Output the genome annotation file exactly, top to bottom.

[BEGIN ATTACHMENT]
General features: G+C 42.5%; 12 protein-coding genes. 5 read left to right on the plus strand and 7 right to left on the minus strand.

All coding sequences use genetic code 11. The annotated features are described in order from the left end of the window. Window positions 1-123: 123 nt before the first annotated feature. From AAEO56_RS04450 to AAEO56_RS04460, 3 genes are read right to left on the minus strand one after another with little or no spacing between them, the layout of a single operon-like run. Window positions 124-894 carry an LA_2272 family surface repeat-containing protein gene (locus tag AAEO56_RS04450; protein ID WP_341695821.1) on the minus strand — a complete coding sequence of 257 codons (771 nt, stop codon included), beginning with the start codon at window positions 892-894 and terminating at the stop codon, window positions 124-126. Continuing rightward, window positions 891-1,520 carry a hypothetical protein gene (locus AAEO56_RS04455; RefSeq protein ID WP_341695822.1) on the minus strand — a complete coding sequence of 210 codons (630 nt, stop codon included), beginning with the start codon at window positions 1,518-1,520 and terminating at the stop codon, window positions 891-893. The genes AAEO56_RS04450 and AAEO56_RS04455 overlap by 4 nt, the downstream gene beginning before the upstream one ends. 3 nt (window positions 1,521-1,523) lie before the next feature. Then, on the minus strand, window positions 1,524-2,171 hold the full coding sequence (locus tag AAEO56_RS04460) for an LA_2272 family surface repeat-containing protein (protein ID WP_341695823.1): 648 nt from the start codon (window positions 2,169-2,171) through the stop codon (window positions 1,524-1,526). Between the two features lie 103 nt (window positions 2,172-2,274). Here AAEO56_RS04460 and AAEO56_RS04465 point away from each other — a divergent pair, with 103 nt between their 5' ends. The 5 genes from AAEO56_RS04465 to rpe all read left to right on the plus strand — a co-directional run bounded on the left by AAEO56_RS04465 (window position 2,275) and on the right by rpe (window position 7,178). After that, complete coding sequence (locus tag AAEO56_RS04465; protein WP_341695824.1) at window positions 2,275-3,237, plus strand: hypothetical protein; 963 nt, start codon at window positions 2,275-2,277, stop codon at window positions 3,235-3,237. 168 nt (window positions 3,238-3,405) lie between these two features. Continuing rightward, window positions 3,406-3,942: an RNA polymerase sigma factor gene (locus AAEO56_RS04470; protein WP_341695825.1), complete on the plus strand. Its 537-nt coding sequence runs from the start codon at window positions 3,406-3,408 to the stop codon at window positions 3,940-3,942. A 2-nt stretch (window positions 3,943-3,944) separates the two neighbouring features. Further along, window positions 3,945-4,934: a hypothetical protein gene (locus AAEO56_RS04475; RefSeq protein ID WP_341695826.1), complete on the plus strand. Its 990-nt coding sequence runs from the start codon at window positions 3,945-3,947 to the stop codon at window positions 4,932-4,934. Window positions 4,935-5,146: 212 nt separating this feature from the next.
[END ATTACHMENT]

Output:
General features: G+C 42.5%; 12 protein-coding genes. 5 read left to right on the plus strand and 7 right to left on the minus strand.

All coding sequences use genetic code 11. The annotated features are described in order from the left end of the window. Window positions 1-123: 123 nt before the first annotated feature. From AAEO56_RS04450 to AAEO56_RS04460, 3 genes are read right to left on the minus strand one after another with little or no spacing between them, the layout of a single operon-like run. Window positions 124-894 carry an LA_2272 family surface repeat-containing protein gene (locus tag AAEO56_RS04450; protein ID WP_341695821.1) on the minus strand — a complete coding sequence of 257 codons (771 nt, stop codon included), beginning with the start codon at window positions 892-894 and terminating at the stop codon, window positions 124-126. Continuing rightward, window positions 891-1,520 carry a hypothetical protein gene (locus AAEO56_RS04455; RefSeq protein ID WP_341695822.1) on the minus strand — a complete coding sequence of 210 codons (630 nt, stop codon included), beginning with the start codon at window positions 1,518-1,520 and terminating at the stop codon, window positions 891-893. The genes AAEO56_RS04450 and AAEO56_RS04455 overlap by 4 nt, the downstream gene beginning before the upstream one ends. 3 nt (window positions 1,521-1,523) lie before the next feature. Then, on the minus strand, window positions 1,524-2,171 hold the full coding sequence (locus tag AAEO56_RS04460) for an LA_2272 family surface repeat-containing protein (protein ID WP_341695823.1): 648 nt from the start codon (window positions 2,169-2,171) through the stop codon (window positions 1,524-1,526). Between the two features lie 103 nt (window positions 2,172-2,274). Here AAEO56_RS04460 and AAEO56_RS04465 point away from each other — a divergent pair, with 103 nt between their 5' ends. The 5 genes from AAEO56_RS04465 to rpe all read left to right on the plus strand — a co-directional run bounded on the left by AAEO56_RS04465 (window position 2,275) and on the right by rpe (window position 7,178). After that, complete coding sequence (locus tag AAEO56_RS04465; protein WP_341695824.1) at window positions 2,275-3,237, plus strand: hypothetical protein; 963 nt, start codon at window positions 2,275-2,277, stop codon at window positions 3,235-3,237. 168 nt (window positions 3,238-3,405) lie between these two features. Continuing rightward, window positions 3,406-3,942: an RNA polymerase sigma factor gene (locus AAEO56_RS04470; protein WP_341695825.1), complete on the plus strand. Its 537-nt coding sequence runs from the start codon at window positions 3,406-3,408 to the stop codon at window positions 3,940-3,942. A 2-nt stretch (window positions 3,943-3,944) separates the two neighbouring features. Further along, window positions 3,945-4,934: a hypothetical protein gene (locus AAEO56_RS04475; RefSeq protein ID WP_341695826.1), complete on the plus strand. Its 990-nt coding sequence runs from the start codon at window positions 3,945-3,947 to the stop codon at window positions 4,932-4,934. Window positions 4,935-5,146: 212 nt separating this feature from the next.